The new bill also allows veterans to transfer their benefits to a child or spouse. Not even the original 1944 GI Bill did that. This feature provides an important incentive to enlist and to earn the requisite 90 days of active duty.
But it also acknowledges the enormous contribution that those who serve in the military make to society, often at the expense of family. I believe that the new GI Bill adheres to the Veterans Administration motto—from Abraham Lincoln’s second inaugural address—better than either of its predecessors: “to care for him who shall have borne the battle and for his widow and orphan.”
Like its predecessors, the new bill allows individuals to improve their employability and to provide for their families. As we all know, college-educated individuals earn more than those without degrees, and they are far less susceptible to unemployment.
But, in the long run, we all benefit. To compete in the global economy, we need the best-trained doctors, engineers, scientists, businessmen and women, teachers, public administrators, and economists. Many of these will be veterans.
Let’s not forget that Presidents Gerald Ford and George H.W. Bush studied under the 1944 GI Bill, and one of the sponsors of the new bill, Sen. Jim Webb of Virginia, used his eligibility to attend law school. Few programs have been more successful at re-equipping our veterans for leadership roles in civilian life.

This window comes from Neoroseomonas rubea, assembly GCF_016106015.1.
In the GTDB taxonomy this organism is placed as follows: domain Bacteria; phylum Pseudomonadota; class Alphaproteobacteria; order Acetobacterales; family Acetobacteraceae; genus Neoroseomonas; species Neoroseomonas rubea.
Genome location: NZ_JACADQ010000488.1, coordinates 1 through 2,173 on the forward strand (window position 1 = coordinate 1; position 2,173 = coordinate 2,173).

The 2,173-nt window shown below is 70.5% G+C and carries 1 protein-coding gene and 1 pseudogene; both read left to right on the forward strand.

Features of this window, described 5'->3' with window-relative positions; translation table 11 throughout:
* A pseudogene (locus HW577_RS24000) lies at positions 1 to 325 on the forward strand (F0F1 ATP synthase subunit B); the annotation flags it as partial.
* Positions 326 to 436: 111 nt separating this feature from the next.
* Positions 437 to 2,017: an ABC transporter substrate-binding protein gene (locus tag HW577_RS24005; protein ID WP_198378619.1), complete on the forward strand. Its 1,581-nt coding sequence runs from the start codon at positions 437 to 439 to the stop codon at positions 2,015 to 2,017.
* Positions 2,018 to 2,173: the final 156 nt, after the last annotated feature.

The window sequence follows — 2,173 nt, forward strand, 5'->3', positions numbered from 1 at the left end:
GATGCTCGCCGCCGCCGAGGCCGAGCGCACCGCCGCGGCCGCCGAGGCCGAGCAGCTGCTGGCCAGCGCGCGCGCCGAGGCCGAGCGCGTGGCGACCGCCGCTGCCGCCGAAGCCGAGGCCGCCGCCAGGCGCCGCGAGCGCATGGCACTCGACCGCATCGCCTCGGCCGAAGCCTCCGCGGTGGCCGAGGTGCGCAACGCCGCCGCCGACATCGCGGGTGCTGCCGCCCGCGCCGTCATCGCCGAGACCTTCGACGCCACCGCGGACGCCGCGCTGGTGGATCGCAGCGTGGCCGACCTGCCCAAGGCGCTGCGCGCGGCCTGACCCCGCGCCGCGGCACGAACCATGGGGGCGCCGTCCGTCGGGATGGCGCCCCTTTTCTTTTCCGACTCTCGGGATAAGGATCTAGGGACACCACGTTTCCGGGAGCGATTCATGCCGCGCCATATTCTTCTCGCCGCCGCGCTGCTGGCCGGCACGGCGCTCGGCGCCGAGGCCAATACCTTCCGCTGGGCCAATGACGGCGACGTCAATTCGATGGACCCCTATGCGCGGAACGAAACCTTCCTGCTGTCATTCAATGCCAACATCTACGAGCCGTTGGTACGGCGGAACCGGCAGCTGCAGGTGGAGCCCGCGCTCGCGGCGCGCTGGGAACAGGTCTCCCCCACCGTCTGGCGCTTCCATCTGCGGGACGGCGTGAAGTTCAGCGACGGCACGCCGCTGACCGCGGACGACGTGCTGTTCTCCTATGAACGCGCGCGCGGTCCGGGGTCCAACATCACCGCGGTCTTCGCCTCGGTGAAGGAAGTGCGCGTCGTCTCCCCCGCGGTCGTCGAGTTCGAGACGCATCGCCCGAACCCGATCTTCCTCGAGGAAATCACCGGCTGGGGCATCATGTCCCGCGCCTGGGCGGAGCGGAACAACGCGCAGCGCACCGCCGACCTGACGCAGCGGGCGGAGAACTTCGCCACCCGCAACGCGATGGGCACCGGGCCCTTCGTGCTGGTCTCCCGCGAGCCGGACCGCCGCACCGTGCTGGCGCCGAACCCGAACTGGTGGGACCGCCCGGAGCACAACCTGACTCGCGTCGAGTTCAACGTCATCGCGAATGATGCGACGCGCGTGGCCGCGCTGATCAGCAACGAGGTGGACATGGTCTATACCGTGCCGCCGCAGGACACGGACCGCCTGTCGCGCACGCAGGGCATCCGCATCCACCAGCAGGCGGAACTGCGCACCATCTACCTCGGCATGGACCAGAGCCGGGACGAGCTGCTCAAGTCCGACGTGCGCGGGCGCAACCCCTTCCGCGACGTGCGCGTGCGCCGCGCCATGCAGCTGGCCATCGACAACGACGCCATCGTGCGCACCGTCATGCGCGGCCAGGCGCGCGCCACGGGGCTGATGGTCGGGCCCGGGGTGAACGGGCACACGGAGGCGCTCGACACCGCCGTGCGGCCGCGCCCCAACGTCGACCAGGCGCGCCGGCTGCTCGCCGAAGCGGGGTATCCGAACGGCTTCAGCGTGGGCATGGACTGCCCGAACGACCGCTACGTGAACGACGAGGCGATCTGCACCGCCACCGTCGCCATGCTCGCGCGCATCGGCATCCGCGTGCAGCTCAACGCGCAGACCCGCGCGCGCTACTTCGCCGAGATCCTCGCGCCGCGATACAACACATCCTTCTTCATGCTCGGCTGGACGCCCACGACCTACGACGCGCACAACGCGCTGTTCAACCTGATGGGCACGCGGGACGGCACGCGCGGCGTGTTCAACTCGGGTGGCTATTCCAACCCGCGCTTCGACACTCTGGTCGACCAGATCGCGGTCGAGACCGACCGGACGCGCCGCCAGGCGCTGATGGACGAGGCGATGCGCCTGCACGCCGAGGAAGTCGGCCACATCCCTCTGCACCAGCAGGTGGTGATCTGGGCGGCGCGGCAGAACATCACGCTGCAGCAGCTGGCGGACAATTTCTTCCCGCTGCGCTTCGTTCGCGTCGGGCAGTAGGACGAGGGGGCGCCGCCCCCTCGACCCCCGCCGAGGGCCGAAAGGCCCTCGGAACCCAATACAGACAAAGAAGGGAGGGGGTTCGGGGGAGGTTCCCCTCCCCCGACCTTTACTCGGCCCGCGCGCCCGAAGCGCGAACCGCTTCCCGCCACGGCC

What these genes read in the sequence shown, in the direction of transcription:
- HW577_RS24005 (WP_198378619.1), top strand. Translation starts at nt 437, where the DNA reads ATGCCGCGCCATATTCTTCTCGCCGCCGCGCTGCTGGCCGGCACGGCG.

Colleges and universities benefit, too. At the University of Miami, we are constantly seeking diversity among our faculty and students—not just of ethnicity, religion, nationality, but also of age, economic background, experience.
Most professors will tell you that returning veterans are a motivated group; they study hard, are highly focused, and they bring a unique perspective to the classroom. Many have served in leadership positions. Many have traveled and fought abroad and seen other cultures up close. Nearly all have experienced the implications of U.S. political policies first hand. Those perspectives are too valuable not to be shared throughout the academic community.
What makes U.S. higher education the best in the world is its diversity. The new GI Bill is helping to foster and enrich that tradition of educational diversity by enabling veterans and their family members to attend schools, private or public, that suit their needs. It offers not just money for education, but true educational opportunity.
For more information about the Post-9/11 GI Bill, visit www.gibill.va.gov, or call 1-888-GIBILL-1 (1-888-442-4551).
Donna E. Shalala served as president of Hunter College of the City University of New York from 1980 to 1987, as chancellor of the University of Wisconsin-Madison from 1987 to 1993, and starting in 1993, as U.S. Health and Human Services secretary. She held that post for eight years before going to the University of Miami.
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| March 9, 2010; 10:40 AM ET
Categories: Guest Bloggers, Higher Education | Tags: GI Bill, educational benefits for military